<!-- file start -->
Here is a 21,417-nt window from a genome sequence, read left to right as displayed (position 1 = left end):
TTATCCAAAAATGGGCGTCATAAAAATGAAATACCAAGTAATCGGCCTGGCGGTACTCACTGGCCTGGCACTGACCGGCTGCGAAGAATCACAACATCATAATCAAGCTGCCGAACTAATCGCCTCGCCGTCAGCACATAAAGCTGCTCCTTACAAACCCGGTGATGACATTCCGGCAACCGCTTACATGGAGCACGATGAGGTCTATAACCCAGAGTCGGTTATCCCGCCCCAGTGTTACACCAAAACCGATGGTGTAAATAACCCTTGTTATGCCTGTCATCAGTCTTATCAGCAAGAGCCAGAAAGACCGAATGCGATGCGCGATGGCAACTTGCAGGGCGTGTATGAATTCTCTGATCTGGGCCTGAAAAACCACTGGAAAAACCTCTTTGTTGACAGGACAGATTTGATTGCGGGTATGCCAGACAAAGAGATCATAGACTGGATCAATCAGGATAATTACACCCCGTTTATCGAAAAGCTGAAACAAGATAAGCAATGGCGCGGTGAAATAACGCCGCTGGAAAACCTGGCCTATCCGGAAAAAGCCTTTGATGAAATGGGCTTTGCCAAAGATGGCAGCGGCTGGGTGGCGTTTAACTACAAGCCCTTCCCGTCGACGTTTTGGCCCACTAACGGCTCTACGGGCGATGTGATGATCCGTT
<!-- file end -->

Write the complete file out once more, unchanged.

Here is a 21,417-nt window from a genome sequence, read left to right as displayed (position 1 = left end):
TTATCCAAAAATGGGCGTCATAAAAATGAAATACCAAGTAATCGGCCTGGCGGTACTCACTGGCCTGGCACTGACCGGCTGCGAAGAATCACAACATCATAATCAAGCTGCCGAACTAATCGCCTCGCCGTCAGCACATAAAGCTGCTCCTTACAAACCCGGTGATGACATTCCGGCAACCGCTTACATGGAGCACGATGAGGTCTATAACCCAGAGTCGGTTATCCCGCCCCAGTGTTACACCAAAACCGATGGTGTAAATAACCCTTGTTATGCCTGTCATCAGTCTTATCAGCAAGAGCCAGAAAGACCGAATGCGATGCGCGATGGCAACTTGCAGGGCGTGTATGAATTCTCTGATCTGGGCCTGAAAAACCACTGGAAAAACCTCTTTGTTGACAGGACAGATTTGATTGCGGGTATGCCAGACAAAGAGATCATAGACTGGATCAATCAGGATAATTACACCCCGTTTATCGAAAAGCTGAAACAAGATAAGCAATGGCGCGGTGAAATAACGCCGCTGGAAAACCTGGCCTATCCGGAAAAAGCCTTTGATGAAATGGGCTTTGCCAAAGATGGCAGCGGCTGGGTGGCGTTTAACTACAAGCCCTTCCCGTCGACGTTTTGGCCCACTAACGGCTCTACGGGCGATGTGATGATCCGTT